Unlike Advance Wars, the creation of various player-generated units is absent. Instead, Fire Emblem utilizes a distinct cast of characters, each with their own character class. Unlike most strategy games, each unit has a personality and past of their own. Money is used to buy better weapons and various items, and using units in battle will allow them to gain experience points; a character's level will increase upon gaining 100 exp. Depending on the mechanics of the particular game, characters may change classes upon reaching a certain level, or through the use of a special item that will force a unit's promotion. Typically, the size of the player's character roster is very small at the beginning of each game, but as progress is made, other units may join the user's party through story events or through actions taken by the player. The latter games in the series typically contain playable rosters between thirty and fifty characters deep.

Romance and friendship are prevalent features throughout the Fire Emblem series, often through Support conversations in games starting from Fuuin no Tsurugi—occasional exchanges between certain characters who spend a lot of time adjacent to one another, allowing them to perform better as a result of their affinity. If two characters with a mutual romantic attraction, strong friendship, or other form of mutual connection engage in three Supports throughout the game, the result will often affect the game's ending. Depending on the characters involved, such results could include marriage, a deepening of friendship, or a continued pursuit of their ongoing relationship.

Death is permanent in a Fire Emblem game if the progress has been saved afterwards; if the player wants to keep a character who has been killed, he or she will be forced to restart the chapter. Only under special circumstances, such as being significantly related to the story, will characters who have fallen in battle not actually die, and only on extremely rare occasions, such as in Fire Emblem: Seisen no Keifu and Fire Emblem: Path of Radiance, can they actually be used again at a later point in the game. Almost uniquely in the strategy and RPG genre, there is normally no method for restoring a fallen character's life, such as a particular spell or scroll. When there is one, it rarely occurs and would break with only one use.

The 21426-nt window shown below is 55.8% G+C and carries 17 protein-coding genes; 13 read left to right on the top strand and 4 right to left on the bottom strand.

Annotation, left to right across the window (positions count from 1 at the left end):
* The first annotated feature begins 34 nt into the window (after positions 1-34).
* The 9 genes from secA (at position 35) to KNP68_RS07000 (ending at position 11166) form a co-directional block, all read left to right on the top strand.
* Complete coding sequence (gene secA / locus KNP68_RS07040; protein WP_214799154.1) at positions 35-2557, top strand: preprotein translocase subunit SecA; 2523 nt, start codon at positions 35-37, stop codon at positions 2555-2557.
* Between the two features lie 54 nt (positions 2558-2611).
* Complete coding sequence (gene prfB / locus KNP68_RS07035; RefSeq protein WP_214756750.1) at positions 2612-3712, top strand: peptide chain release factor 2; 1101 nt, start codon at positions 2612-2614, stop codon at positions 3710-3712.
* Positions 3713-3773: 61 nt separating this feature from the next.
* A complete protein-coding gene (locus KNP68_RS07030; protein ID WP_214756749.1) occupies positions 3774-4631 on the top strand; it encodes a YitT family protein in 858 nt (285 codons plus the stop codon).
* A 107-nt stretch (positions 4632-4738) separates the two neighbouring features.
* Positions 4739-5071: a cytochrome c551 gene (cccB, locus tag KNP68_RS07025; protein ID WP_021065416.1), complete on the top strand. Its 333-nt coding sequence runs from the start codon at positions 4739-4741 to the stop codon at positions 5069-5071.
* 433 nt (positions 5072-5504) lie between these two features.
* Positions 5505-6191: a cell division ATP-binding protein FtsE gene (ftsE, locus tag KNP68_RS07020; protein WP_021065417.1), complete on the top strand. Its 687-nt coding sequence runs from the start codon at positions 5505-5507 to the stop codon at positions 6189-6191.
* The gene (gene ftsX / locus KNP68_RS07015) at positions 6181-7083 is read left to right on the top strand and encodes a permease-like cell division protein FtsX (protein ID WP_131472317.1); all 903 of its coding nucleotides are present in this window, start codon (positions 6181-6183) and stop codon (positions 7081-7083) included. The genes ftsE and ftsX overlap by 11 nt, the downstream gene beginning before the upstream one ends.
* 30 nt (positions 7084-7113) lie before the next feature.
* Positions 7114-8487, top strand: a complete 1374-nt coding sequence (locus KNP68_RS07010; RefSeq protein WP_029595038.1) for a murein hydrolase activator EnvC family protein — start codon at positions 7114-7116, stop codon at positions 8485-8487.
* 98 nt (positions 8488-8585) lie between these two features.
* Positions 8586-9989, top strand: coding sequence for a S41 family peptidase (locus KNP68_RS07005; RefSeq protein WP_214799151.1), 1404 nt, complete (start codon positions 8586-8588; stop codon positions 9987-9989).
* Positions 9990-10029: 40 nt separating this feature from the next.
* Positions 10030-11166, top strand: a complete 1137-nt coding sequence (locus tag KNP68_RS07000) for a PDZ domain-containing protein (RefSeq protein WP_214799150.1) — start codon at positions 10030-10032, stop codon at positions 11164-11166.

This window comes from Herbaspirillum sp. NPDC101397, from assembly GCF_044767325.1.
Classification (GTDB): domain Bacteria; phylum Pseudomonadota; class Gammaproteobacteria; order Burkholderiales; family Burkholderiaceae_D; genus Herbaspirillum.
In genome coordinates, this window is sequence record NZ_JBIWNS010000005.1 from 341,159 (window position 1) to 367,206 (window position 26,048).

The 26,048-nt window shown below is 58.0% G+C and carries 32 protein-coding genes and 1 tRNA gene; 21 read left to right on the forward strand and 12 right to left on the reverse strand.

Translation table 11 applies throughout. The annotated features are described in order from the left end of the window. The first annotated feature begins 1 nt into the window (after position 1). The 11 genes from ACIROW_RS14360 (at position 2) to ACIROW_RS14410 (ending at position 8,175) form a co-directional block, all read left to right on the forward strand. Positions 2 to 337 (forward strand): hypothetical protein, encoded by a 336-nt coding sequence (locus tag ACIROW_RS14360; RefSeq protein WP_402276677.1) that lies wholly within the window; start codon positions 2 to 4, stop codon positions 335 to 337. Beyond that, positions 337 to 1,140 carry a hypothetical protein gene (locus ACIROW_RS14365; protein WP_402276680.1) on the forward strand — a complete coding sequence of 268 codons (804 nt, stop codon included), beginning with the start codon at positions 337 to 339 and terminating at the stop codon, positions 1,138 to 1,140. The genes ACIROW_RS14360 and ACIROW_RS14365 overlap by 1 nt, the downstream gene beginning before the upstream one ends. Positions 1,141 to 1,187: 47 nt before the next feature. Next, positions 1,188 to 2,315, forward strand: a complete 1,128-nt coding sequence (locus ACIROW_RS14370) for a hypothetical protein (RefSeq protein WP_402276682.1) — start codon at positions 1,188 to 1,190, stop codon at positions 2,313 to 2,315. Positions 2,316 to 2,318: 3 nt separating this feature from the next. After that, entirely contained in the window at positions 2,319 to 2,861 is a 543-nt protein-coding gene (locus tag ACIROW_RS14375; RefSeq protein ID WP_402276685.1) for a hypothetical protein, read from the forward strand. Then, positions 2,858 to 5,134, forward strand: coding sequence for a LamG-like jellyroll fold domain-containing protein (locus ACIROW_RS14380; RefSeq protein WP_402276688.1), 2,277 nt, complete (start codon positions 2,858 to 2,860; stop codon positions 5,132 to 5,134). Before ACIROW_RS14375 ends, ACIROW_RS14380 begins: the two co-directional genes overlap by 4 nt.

A "Game Over" occurs whenever one of the main characters (known as lords) falls, or in other situations depending on a mission's requirements. If the player kills a recruitable enemy or completes a chapter before an enemy or neutral character can be recruited, he or she may be influenced to retry the chapter or restart the game from scratch in order to recruit the character.

Although the concept of permanent character death is a hallmark of the Fire Emblem series, the mechanic is not without its critics. Some gamers claim that permanent character death makes the games too hard and frustrating, as it is possible to play a single mission for more than an hour, only to lose a character or two just before the end of the mission. It can also be a personal annoyance, as many players become emotionally attached to the array of characters. However, most fans of the series see character death as a legitimate challenge to overcome.

Another challenge in the Fire Emblem series is leveling up your teammates. Many newly recruited units arrive with inferior levels and statistics. The tendency is to keep using higher level allies to fight the enemy. However, since experience point gain is determined by the level discrepancy between fighting units, the rate of growth is slowed when using higher level units. This both steals experience from wanting units and squanders it because of its inefficiency.

Naming of the series
The "Fire Emblem" to which the games' title refer is a plot device or item that has taken multiple forms throughout the series, changing with the setting. The original Fire Emblem was a shield which allowed the wielder, Marth, to use the Falchion sword. In the remake of the original game in Monshō no Nazo, the Fire Emblem can be used by Marth to open chests and can upgraded with five orbs to turn it into the Shield of Seals in Book 2. In Rekka no Ken and Fūin no Tsurugi, the Fire Emblem is a seal required for a ceremony to recognize the heir to the throne of Bern. It is also used to unlock the Sword of Seals. In The Sacred Stones, the Fire Emblem is the Sacred Stone of Grado, which holds the Demon King's spirit, but is split in two (the other half forms the Dark Stone), and then the Fire Emblem is crushed. In Path of Radiance, it was another name for Lehran's Medallion, an artifact containing the imprisoned spirit of an evil god. In Seisen no Keifu, it is mentioned by the character succeeding the Velthomer house.